THEATRE: Look up in the sky! It’s the new Belke!

Dateline: New York City, 1940 – The infant comic book industry is booming. Everyone wants to cash in on the Superman craze. A young man is hired by a demanding publisher to create a new superhero for a new comic book. He is teamed up with an artist who turns out to be his personal Lex Luthor. The task turns into a superhuman feat – and the premise of Next Year’s Man of Steel, playing through April 3 at the Varscona Theatre. Playwright David Belke promises a play with “comedy, drama and a touch of adventure” – just like a good Action Comics yarn.

The hapless comic book writer “finds out that creating an honest to goodness superhero is more difficult than it seems,” Belke explains. “Things are complicated by the fact that he’s teamed up with an artist who doesn’t particularly like him.”

The play stars Mark Jenkins as the comic book writer Everett Gardner and Ryan Cunningham as the artist Simon Reid, with John Wright as publisher Shelly Kertzberg, who brings the pair together to create another Superman. In the process, they learn about “art, creativity, partnership, collaboration and the nature of heroism.”

For this play, Belke taps into his own love for the so called “graphic” novel.

Belke says, “They’re called ‘comic books.’ Let’s be honest about this. When I was growing up, they were called comic books, and that’s what I still call them. ‘Maus’ is a graphic novel; Batman isn’t. I devoured comic books when I was young and still to this day I still follow certain titles and certain creators. It’s a fascinating form of story-telling and it’s a medium that’s still quite young and wholly unique. And that’s part of what this play is looking at. In 1940, the comic book business was literally in the process of inventing itself. Nobody knew what the conventions or the tech niches were. All they knew was that this thing was suddenly here. And that’s one of the things Everett and Simon grapple over: ‘How do we write this? How do we draw that?’ It’s 1940: Superman is a year and a half old at best, and suddenly thousands of titles explode on the scene trying to exploit the popularity of Superman,” which by this this time had become a merchandising juggernaut. Radio shows, lunch pails, even condoms (“For the man faster than a speeding locomotive”) – and you believed us there for a second, didn’t you. No, no condoms. But name practically any other product and the Superman brand was flogging it: Lunchboxes, breakfast cereal, posters, watches, bedspreads, underwear.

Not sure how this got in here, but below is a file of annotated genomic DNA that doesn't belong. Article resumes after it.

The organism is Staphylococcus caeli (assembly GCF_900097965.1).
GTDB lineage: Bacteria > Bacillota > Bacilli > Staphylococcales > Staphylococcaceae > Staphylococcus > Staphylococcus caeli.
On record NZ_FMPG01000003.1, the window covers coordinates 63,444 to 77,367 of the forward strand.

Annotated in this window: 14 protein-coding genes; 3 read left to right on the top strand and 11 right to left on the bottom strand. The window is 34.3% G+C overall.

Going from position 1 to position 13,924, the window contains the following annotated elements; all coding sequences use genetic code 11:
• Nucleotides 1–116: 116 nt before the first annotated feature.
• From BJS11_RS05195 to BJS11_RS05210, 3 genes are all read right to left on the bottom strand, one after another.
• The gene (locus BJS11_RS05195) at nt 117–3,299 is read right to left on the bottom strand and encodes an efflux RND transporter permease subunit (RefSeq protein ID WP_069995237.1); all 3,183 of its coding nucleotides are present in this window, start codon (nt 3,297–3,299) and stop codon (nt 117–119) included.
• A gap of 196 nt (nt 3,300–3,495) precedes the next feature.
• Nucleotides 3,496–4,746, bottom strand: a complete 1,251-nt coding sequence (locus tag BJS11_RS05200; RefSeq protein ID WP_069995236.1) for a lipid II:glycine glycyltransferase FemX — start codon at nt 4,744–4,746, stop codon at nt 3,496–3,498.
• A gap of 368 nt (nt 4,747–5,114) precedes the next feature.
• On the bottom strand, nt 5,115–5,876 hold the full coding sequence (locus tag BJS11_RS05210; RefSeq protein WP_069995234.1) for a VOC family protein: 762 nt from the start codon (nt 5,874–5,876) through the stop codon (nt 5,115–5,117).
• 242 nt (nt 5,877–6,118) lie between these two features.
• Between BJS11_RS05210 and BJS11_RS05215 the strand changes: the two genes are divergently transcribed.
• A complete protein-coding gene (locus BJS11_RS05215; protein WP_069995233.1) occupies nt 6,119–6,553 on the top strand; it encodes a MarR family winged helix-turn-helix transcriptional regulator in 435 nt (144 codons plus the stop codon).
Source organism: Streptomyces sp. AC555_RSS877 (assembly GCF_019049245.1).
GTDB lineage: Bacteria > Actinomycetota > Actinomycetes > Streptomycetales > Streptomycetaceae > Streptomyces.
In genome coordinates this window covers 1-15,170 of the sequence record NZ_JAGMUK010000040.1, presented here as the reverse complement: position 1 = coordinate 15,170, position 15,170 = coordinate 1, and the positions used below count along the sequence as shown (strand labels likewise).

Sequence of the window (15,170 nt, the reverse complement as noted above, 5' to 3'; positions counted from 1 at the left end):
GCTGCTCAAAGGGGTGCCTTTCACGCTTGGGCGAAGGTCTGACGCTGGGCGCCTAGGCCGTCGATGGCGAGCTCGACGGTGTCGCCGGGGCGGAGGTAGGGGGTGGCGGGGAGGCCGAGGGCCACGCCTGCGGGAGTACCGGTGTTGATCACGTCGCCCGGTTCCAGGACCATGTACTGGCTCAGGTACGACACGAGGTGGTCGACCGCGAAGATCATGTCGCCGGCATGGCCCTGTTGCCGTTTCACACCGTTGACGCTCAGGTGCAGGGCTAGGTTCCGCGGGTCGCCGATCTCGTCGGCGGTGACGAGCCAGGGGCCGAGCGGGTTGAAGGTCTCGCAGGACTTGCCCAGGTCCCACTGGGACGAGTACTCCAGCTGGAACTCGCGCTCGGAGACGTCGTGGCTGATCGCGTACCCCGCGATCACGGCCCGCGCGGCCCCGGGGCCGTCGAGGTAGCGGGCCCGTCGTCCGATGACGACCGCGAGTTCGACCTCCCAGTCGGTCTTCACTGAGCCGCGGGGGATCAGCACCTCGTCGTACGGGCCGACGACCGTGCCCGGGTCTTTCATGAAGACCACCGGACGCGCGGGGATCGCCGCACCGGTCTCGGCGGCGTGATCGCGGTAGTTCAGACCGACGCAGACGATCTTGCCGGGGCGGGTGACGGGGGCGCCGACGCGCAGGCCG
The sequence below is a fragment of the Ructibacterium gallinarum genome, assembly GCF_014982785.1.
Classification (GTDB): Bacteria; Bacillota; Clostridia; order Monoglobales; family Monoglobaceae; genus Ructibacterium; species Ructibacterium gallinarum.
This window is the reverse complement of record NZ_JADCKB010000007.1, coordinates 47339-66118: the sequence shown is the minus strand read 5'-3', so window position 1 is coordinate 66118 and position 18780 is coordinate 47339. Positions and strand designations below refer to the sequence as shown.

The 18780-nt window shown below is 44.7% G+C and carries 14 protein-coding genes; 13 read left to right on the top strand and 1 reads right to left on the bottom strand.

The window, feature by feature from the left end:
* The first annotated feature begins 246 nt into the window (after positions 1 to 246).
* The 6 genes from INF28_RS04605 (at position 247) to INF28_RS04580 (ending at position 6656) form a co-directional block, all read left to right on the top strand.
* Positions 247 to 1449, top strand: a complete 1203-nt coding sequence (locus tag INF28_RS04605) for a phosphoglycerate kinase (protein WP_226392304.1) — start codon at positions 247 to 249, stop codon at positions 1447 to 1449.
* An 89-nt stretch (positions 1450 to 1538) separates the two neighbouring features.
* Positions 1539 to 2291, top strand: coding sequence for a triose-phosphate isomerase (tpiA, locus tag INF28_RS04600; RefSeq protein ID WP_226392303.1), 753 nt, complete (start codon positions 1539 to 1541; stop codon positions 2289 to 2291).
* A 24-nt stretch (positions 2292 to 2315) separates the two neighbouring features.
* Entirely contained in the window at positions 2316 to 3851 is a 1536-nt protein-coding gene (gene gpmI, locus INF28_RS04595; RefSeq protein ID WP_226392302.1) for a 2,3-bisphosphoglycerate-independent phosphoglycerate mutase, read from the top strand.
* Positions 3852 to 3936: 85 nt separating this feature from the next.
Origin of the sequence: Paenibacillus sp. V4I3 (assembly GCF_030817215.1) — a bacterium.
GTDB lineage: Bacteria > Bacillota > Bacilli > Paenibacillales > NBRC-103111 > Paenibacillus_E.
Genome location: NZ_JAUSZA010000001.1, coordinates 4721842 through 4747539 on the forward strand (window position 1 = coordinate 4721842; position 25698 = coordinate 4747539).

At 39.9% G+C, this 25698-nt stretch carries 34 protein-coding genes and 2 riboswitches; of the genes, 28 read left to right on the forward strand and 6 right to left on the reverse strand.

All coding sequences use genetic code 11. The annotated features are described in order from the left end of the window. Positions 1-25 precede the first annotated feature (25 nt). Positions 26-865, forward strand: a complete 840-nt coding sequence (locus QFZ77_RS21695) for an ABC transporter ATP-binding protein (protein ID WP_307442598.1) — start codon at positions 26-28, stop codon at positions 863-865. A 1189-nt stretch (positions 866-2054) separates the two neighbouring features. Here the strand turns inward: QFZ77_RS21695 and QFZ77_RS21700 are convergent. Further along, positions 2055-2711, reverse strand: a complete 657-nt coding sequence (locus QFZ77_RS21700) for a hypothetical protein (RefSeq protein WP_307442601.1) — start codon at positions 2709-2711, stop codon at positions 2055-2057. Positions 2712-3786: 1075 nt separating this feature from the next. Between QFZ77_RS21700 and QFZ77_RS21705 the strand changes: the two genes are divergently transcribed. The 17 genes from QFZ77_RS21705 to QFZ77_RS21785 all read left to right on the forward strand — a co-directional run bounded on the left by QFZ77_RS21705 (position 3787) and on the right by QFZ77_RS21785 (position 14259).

This play represents yet another collaboration with Shadow Theatre’s director John Hudson. Even Belke admits he’s lost count of how many times they’ve worked together. The playwright himself has actually written more plays than William Shakespeare – and he’s working on two more for this year’s Fringe Festival.

“Still at it,” Belke says. “Still taking every opportunity to write, because I love it. I love the collaborative process, and writing stories that are worth sharing. It’s a pleasure and a privilege to be a playwright, and be lucky enough to have an audience that takes an interest in my work.”

And even after so many plays, so many ‘Belkes’ enjoyed by so many Edmonton audiences, the playwright is still trying out new things, new twists. This Year’s Man of Steel is no exception: “It hit me around draft two that if I was writing a play about comic books, I should employ some comic book story-telling techniques into the show. So that’s been a new element that we’ve been playing with – and it’s turned out just gorgeous.”

Gorgeous-Man – now there’s a swell name for a modern superhero.

Next Year’s Man of Steel plays through April 3 at the Varscona Theatre. Tickets are $26 for adults, $22 for students and seniors, on sale at Tix on the Square, or call 780.420.1757.